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Comment #9 posted by Had Enough on May 18, 2010 at 08:12:13 PT
The article...
Once again...’NO’ mention of SWAT teams breaking down doors in the middle of the night, killing people and their dogs...‘NO’ mention of peoples live ruined for life because of a pot bust in their past...‘NO’ mention of the fate of people like Rachel Hoffman, Kathryn Johnston, and others...‘NO’ mention of police/judge/DA/DEA corruption...A ‘NO’ vote is a vote for continuance...Vote ‘YES’ to end this madness!!!***Botched raids...
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Comment #8 posted by Had Enough on May 18, 2010 at 07:42:44 PT
California Dreamin’
How could anyone not vote YES!!!...unless they like the laws the way they are...for whatever reason...mykeyb420...think about it. This is a historic vote not only for California, or the USA...but the entire world would benefit from California saying YES!!!Like a rolling stone...once it gains even more momentum... it will be harder to stop!!!Go for it!!!Screw the warts on the amendment...they can be removed after the storm subsides...It’s a dream come true...Read comment #5 from Hope ...please...************The Mamas & The Papas - California dreamin
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Comment #7 posted by Canis420 on May 17, 2010 at 21:44:50 PT:
The whole country of reformers are prayin this is hugely important...even with its imperfections...please vote yes...jus sayin from central florida
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Comment #6 posted by afterburner on May 17, 2010 at 21:25:59 PT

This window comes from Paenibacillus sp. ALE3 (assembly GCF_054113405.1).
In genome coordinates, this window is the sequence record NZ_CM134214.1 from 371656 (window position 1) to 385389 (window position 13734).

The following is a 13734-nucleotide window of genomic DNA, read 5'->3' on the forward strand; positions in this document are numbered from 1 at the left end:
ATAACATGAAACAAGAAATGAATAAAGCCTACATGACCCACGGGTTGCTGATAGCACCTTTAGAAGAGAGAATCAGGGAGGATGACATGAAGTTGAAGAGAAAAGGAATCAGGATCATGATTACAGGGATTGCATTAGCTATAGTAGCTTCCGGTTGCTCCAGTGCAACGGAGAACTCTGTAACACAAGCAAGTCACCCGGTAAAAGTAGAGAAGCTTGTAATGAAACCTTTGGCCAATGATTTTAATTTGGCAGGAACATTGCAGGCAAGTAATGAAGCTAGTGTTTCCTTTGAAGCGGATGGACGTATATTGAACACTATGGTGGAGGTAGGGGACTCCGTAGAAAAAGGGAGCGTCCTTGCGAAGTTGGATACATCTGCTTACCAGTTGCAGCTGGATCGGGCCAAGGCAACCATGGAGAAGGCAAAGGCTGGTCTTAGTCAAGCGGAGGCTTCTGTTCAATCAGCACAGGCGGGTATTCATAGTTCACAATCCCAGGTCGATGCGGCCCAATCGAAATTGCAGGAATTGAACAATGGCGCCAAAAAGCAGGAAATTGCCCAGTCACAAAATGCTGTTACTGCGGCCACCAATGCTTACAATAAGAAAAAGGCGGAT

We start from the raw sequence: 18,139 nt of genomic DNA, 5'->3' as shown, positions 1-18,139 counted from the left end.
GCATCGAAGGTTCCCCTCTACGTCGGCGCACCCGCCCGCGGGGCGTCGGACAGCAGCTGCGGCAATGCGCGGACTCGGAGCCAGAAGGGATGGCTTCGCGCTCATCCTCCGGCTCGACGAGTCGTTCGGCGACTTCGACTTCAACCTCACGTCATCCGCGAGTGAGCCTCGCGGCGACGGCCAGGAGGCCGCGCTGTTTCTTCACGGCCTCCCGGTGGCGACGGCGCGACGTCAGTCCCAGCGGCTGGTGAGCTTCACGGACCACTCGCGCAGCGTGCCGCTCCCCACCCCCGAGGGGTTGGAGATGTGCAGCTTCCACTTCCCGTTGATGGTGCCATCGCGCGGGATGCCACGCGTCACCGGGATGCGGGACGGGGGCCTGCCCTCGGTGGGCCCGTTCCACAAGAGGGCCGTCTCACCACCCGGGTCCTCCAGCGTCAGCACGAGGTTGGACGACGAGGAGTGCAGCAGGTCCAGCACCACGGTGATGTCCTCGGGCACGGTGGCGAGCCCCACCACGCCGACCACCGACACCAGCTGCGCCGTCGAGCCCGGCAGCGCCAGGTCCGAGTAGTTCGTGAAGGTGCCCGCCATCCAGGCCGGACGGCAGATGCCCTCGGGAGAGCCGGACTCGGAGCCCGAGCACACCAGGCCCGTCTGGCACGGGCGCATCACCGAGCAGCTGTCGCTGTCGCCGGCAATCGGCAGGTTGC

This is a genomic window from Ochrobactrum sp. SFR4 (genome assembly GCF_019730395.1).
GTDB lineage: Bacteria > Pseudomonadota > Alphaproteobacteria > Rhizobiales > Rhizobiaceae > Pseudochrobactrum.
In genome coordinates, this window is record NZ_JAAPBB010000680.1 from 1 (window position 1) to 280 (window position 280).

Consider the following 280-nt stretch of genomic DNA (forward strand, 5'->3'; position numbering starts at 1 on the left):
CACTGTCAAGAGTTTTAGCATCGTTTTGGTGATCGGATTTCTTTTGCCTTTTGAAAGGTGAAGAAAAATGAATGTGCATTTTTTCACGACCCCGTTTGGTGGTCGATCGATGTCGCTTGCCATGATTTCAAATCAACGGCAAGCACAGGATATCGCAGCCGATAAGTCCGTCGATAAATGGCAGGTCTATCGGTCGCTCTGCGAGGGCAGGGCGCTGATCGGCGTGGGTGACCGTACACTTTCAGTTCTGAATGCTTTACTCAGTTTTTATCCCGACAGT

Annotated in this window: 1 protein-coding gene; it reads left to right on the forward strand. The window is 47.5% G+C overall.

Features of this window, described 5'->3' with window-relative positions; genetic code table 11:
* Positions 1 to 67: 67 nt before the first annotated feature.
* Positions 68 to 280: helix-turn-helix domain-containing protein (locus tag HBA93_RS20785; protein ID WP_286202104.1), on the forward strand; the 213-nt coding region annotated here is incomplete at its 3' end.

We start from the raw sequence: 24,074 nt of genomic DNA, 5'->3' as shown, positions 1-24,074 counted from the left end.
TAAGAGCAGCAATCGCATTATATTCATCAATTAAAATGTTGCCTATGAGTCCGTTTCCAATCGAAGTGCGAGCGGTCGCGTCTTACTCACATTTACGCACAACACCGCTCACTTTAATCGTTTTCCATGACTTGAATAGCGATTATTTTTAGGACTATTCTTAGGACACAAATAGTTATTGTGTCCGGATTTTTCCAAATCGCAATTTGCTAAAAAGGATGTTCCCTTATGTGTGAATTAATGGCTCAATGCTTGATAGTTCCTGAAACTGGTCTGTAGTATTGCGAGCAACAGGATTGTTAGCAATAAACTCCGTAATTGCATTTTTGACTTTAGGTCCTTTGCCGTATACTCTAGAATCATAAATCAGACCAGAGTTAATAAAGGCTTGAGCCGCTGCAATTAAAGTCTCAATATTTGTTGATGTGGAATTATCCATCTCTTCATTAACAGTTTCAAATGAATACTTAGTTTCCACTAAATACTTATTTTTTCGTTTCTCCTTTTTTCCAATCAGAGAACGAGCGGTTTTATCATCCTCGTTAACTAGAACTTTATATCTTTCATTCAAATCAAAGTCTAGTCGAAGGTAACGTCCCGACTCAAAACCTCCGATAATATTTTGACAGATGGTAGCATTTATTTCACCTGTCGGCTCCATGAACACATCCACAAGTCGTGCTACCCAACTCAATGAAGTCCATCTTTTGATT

Amen, Hope
Legalize it ... please!
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Comment #5 posted by Hope on May 17, 2010 at 20:21:29 PT
All these divisions.
All the people against it, for one reason or another, that are for legalization, but they're against this particular initiative. Sometimes they are against it just because they personally dislike Richard Lee.That's not good. The prohibitionists must be thrilled at the thought of how divided cannabists are on this and how they'd rather do without than have one that needs improvements.People would be absolutely crazy to pass this chance up, to jepoardize it's passage, because it wasn't the right one and wait, what another year, another two years, another five years? That's crazy, people. Pass this thing. Pass it good with historical margins. Please. Kick that wall down. Butst that door open into a freer California and a jump start for the rest of the nation. You have a chance. Please.
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Comment #4 posted by Hope on May 17, 2010 at 20:14:14 PT
If it passes
certainly, it can be tweaked. It can be made better. Improved. Can't it?Wait how long for another chance?
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Comment #3 posted by Hope on May 17, 2010 at 20:13:17 PT
No? Then nothing if it can't be the one you wanted?
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Comment #2 posted by mykeyb420 on May 17, 2010 at 19:13:00 PT
pot prop
I live in California and I plan to vote NO on this because Jack Herer, ( RIP ) was against it and it is totally taxation without representation.
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Comment #1 posted by b4daylight on May 17, 2010 at 16:27:16 PT
Baseless claim
"Passing the initiative, Ramos predicted, would lead to traffic cops struggling to keep streets safe from a wave of marijuana-impaired drivers. He said the initiative would also lead to more abuse of harder drugs."
And when cannabis is free and doesn't support their claim they all resign?